Option to receive Equity Shares in Dematerialized Form Applicants to the Equity Shares of the Bank issued through this Rights Issue shall be allotted the securities in dematerialised (electronic) form at the option of the applicant. The Bank signed a tripartite agreement with National Securities Depository Limited (NSDL) and Bigshare Services Private Limited on July 20, 1998 and with Central Depository Services (India) Limited (CDSL) on February 18, 1999, which enables the Investors to hold and trade in securities in a dematerialised form, instead of holding the securities in the form of physical certificates. In this Rights Issue, the allottees who have opted for Equity Shares in dematerialised form will receive their Equity Shares in the form of an electronic credit to their beneficiary account with a depository participant. Investor will have to give the relevant particulars for this purpose in the appropriate place in the CAF. Applications, which do not accurately contain this information, will be given the securities in physical form. No separate applications for securities in physical and/or dematerialized form should be made. If such applications are made, the application for physical securities will be treated as multiple applications and is liable to be rejected. In case of partial allotment, allotment will be done in demat option for the shares sought in demat and balance, if any, will be allotted in physical shares. The Equity Shares of the Bank will be listed on the BSE, NSE and BgSE. Procedure for availing the facility for allotment of Equity Shares in this Issue in the electronic form is as under: • Open a beneficiary account with any depository participant (care should be taken that the beneficiary account should carry the name of the holder in the same manner as is exhibited in the records of the Bank. In the case of joint holding, the beneficiary account should be opened carrying the names of the holders in the same order as with the Bank). In case of Investors having various folios in the Bank with different joint holders, the Investors will have to open separate accounts for such holdings. Those Equity Shareholders who have already opened such Beneficiary Account (s) need not adhere to this step. For Equity Shareholders already holding Equity Shares of the Bank in dematerialized form as on the Record Date, the beneficial account number shall be printed on the CAF. For those who open accounts later or those who change their accounts and wish to receive their Equity Shares pursuant to this Offer by way of credit to such account, the necessary details of their beneficiary account should be filled in the space provided in the CAF. It may be noted that the allotment of securities arising out of this Issue may be made in dematerialized form even if the original Equity Shares of the Bank are not dematerialized. Nonetheless, it should be ensured that the Depository Account is in the name(s) of the Equity Shareholders and the names are in the same order as in the records of the Bank.

Responsibility for correctness of information (including applicant’s age and other details) filled in the CAF vis-àvis such information with the applicant’s depository participant, would rest with the applicant. Applicants should ensure that the names of the applicants and the order in which they appear in CAF should be the same as registered with the applicant’s depository participant. If incomplete / incorrect beneficiary account details are given in the CAF the applicant will get Equity Shares in physical form. The Equity Shares pursuant to this Offer allotted to Investors opting for dematerialized form, would be directly credited to the beneficiary account as given in the CAF after verification. Allotment advice, refund order (if any) would be sent directly to the applicant by the Registrar to the Issue but the applicant’s depository participant will provide to him the confirmation of the credit of such Equity Shares to the applicant’s depository account. Renouncees will also have to provide the necessary details about their beneficiary account for allotment of securities in this Issue. In case these details are incomplete or incorrect, the application is liable to be rejected. Utilisation of Proceeds Subscription received against this Issue will be kept in a separate bank account(s) and the Bank would not have access to such funds unless it has received minimum subscription of 90%, of the Issue and the necessary approvals of the Designated Stock Exchange, to use the amount of subscription.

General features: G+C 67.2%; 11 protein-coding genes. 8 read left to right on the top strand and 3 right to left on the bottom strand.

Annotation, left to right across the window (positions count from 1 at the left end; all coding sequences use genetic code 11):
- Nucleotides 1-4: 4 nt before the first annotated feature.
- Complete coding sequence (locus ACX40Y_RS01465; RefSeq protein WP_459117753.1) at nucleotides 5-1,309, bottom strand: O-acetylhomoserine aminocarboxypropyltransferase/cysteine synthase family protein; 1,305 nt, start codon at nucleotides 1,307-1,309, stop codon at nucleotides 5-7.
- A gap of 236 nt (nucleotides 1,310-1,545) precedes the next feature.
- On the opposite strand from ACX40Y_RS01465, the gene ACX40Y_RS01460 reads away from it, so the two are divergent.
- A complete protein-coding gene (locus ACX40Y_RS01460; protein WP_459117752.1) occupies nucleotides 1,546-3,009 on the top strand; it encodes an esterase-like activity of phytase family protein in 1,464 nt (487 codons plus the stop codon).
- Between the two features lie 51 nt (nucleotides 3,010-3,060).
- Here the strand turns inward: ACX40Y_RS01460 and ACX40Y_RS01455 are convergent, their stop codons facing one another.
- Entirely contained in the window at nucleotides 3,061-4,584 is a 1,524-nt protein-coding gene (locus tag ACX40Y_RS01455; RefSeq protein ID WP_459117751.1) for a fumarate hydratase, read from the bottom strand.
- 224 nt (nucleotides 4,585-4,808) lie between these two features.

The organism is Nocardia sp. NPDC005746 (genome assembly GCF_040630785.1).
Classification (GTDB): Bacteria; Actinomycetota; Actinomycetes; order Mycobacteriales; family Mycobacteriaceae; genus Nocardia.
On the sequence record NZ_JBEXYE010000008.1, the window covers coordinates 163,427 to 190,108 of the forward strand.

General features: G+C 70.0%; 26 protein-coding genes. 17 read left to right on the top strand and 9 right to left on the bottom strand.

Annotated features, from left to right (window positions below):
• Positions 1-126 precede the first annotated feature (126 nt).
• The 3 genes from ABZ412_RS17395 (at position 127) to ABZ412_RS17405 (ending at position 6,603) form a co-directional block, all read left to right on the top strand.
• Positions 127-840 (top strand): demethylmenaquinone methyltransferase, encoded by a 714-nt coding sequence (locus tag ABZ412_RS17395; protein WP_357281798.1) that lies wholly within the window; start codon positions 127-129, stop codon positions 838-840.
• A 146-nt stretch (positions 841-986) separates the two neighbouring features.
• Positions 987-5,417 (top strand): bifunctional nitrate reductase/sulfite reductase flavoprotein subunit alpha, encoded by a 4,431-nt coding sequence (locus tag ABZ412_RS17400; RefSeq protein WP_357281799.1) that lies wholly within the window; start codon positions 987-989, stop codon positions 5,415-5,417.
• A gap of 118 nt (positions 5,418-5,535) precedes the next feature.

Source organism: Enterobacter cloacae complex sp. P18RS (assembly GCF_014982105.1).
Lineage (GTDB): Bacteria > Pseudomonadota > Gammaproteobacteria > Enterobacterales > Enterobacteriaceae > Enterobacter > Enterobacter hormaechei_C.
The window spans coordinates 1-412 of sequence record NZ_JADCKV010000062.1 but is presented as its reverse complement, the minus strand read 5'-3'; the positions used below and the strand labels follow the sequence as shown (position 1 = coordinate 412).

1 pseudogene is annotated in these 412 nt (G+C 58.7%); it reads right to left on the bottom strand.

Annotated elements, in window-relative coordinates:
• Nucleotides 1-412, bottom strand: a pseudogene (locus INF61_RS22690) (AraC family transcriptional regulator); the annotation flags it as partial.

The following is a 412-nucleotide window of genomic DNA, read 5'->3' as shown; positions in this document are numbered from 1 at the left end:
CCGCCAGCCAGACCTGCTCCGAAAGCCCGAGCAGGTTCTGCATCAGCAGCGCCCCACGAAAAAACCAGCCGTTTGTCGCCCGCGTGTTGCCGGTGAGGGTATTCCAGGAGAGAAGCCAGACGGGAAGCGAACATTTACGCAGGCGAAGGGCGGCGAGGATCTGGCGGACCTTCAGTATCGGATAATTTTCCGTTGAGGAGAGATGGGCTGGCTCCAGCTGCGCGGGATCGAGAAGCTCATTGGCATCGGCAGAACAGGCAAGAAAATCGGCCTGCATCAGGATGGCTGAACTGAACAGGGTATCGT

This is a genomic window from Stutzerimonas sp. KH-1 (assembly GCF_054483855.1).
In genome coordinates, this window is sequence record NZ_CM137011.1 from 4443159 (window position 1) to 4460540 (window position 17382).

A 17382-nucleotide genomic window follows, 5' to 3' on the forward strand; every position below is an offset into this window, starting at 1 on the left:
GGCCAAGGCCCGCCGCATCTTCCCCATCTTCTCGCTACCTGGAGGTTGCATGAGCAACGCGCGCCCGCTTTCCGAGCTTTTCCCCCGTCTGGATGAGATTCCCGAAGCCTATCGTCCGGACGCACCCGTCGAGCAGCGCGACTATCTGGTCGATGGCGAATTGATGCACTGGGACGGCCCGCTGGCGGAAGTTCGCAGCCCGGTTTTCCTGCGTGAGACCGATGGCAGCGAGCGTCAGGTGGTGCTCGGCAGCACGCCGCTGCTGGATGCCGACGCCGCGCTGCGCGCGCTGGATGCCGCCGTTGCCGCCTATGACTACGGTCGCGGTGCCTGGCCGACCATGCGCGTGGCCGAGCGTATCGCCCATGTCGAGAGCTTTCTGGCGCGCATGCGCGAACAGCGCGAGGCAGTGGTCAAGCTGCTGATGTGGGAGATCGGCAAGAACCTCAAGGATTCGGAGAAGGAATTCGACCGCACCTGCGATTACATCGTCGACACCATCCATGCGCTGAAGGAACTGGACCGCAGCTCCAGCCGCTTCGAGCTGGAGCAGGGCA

21

General instructions for applicants a) Please read the instructions printed on the enclosed CAF carefully.

b) Application should be made on the printed CAF, provided by the Bank and should be completed in all respects. The CAF found incomplete with regard to any of the particulars required to be given therein, and/ or which are not completed in conformity with the terms of this Draft Letter of Offer are liable to be rejected and the money paid, if any, in respect thereof will be refunded without interest and after deduction of bank commission and other charges, if any. The CAF must be filled in English and the names of all the applicants, details of occupation, address, father’s / husband’s name must be filled in block letters. c) The CAF together with cheque / demand draft should be sent to the Bankers to the Issue / Collecting Bank or to the Registrar to the Issue and not to the Bank or Lead Manager to the Issue. Applicants residing at places other than cities where the branches of the Bankers to the Issue have been authorised by the Bank for collecting applications, will have to make payment by Demand Draft payable at Bangalore and send their application forms to the Registrar to the Issue by REGISTERED POST. If any portion of the CAF is / are detached or separated, such application is liable to be rejected.